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Tx-VHF Transmitters (Model F1840) were fitted to ten echidnas in 2018 and three more echidnas were tagged during the study, in April 2019. These transmitters were manufactured by Advanced Telemetry Systems. They have a battery life of 787 days and send 40 pulses (between 150-152MHz) per minute (ppm).

Echidnas were found by searching throughout the study area (around the Folwers Gap Homestead) while the animals were foraging or moving. Search effort was evenly distributed across the entire study site. Once echidnas were located, spines on the acnestis were clipped to ~5 mm long, and a 20 g transmitter was attached using a fast-setting non-toxic epoxy resin (Gorilla Glue Inc. USA). The transmitters did not exceed 5% of the smallest echidna’s body mass, which is the recommended limit [25]. Each echidna was weighed upon capture and categorised as either juvenile (<2 kg) or adult (>2 kg) [26]. Echidnas were identified as females if there was an absence of hind-leg spurs [17] as other sex-specific characteristics such as pouch development in females, or penis protrusion in males were not reliably identified [17, 27].

Over a 2-year period, thirteen adult and sub-adult echidnas were tracked to calculate home range of echidnas at Fowlers Gap. The echidnas were numbered: E1-13, with number 1 being the earliest tagged, on 16 March 2018 and number 13 being tagged last, on 27 April 2019. Of these, E1, E2, E4, E5, E6 and E13 were reliably identified as females, based on the absence of hind leg spurs [17]. Weights of echidnas, at the time of capture, ranged from 1.1–4.8kg. E1 and E4 were found dead on 29/11/18, E7 and E8 were found dead on 22/2/19. Although it was not possible to determine exactly when the animals died, the amount of decay suggests none had been dead for longer than a few weeks. No signal could be detected from E2 or E5 during the 2019 but no carcasses were recorded so it is assumed that their tags failed early. No signal was located for E9 and E12 during September 2019 (assumed to be tag failure). E13 lost her radio tracker sometime between May and August 2019.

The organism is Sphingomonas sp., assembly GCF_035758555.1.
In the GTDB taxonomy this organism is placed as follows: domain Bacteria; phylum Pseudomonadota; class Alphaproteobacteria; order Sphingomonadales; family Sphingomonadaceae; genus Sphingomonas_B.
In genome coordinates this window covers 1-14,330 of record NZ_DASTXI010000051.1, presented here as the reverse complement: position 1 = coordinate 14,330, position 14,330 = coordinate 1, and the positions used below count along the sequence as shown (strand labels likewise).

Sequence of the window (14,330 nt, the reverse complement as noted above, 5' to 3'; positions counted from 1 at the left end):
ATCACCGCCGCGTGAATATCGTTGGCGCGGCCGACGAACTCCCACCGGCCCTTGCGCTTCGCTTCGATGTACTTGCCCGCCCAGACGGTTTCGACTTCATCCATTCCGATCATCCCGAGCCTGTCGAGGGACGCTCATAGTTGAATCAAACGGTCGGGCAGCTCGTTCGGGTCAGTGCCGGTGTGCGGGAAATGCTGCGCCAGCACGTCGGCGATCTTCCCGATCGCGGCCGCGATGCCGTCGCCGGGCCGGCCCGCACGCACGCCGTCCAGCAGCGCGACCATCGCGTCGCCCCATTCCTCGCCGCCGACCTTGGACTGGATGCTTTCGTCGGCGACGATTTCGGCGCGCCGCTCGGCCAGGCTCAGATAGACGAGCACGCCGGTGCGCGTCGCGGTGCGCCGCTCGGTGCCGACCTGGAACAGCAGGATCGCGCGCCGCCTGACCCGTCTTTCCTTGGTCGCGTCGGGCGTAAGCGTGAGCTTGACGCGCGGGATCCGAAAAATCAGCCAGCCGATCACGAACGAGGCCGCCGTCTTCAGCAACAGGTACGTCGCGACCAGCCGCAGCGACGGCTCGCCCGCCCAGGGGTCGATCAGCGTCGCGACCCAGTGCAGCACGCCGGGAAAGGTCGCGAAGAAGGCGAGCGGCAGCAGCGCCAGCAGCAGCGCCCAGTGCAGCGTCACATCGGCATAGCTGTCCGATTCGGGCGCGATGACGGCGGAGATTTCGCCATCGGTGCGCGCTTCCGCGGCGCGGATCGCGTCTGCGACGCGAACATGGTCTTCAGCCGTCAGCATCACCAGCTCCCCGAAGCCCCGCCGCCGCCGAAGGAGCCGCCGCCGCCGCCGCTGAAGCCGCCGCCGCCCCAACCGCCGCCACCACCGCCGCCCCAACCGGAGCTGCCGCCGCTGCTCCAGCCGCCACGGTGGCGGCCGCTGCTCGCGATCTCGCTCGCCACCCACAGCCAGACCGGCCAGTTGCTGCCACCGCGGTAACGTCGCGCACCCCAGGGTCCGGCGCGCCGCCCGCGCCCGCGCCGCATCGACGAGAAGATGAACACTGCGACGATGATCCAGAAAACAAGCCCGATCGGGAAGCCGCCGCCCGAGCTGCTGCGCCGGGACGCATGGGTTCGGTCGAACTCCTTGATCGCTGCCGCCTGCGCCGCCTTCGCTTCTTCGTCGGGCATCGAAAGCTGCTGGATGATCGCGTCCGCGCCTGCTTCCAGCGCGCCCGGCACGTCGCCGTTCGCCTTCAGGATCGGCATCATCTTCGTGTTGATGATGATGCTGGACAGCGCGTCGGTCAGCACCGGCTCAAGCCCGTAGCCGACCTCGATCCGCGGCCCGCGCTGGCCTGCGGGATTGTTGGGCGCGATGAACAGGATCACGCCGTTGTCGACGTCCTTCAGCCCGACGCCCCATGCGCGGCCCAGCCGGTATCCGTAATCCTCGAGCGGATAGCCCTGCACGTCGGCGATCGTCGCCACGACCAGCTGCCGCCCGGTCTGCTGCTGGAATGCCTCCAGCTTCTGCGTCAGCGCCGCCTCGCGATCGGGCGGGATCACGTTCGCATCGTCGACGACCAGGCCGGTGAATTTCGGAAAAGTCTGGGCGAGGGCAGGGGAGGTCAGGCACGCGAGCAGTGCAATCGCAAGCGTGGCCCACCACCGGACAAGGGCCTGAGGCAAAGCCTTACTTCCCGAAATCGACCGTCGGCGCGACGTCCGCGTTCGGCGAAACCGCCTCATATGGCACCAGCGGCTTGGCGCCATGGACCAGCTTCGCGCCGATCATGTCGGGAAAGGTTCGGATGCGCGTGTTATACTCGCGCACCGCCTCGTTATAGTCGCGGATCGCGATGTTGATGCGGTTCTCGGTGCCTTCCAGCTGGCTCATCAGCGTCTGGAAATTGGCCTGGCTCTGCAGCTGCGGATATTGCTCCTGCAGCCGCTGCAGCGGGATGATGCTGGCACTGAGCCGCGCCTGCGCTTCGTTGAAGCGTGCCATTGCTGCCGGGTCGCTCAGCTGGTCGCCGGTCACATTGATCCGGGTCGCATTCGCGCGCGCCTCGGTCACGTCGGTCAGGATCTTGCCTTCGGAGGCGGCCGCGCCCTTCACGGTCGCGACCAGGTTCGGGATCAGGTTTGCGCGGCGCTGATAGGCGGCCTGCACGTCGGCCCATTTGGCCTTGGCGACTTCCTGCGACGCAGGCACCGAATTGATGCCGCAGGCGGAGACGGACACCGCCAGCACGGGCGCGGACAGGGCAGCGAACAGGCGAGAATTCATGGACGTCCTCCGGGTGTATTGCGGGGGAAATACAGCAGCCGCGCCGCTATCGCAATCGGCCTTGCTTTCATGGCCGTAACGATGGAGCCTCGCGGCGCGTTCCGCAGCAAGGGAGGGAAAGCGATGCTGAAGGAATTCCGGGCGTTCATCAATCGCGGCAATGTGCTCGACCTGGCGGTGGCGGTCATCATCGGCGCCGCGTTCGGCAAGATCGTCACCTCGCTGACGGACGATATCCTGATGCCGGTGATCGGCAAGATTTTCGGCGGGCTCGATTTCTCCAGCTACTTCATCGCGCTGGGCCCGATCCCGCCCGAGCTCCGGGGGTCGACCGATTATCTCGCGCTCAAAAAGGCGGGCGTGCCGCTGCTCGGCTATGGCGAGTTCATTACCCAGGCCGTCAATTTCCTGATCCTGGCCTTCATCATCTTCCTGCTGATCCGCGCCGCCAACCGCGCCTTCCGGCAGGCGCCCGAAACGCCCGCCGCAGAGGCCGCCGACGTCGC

Echidnas 1–10 were located regularly during March, April, May and November 2018 part of a prior study. E3, E6, E0, E10, E11, E12 and E13 were located regularly during March, April and August 2019. Echidnas were located daily using a VHR receiver (ATS R2000) and a handheld 3 Element Folding Yagi Antenna (ATS). Searching commenced on hills or creek banks near the last recorded location of the animal and continued until reliably located the echidna by either: physically observing the echidna or finding a pin-pointed signal above a burrow. Once located, the foraging or resting site was marked with yellow flagging tape and the geographical coordinates were obtained using a Garmin handheld GPS with at least 4 m accuracy. If a signal could not be located after checking from all peaks in and around the study area, it was assumed that the echidna was buried too deep or was hiding in a gully or rock cave where the signal was blocked.

As with previous echidna home range studies, [8], independent locations were determined by:

All locations of echidnas not in shelters, or

All locations of echidnas in shelters, unless they have previously occupied that shelter with no evidence that they have left the shelter and then returned.

Previous research has suggested when using statistical techniques to predict home range, at least 15 independent data points were required to best reflect the true home range of the animal [15]. Hence, animals with less than 15 independent data points (E7, E8, E12 and E13) were not used for home range analysis.

This study was undertaken on research permit (Approval number: 18/3B) issued by the UNSW Animal Ethics Committee, and NSW National Parks and Wildlife Service scientific license number: SL102050.

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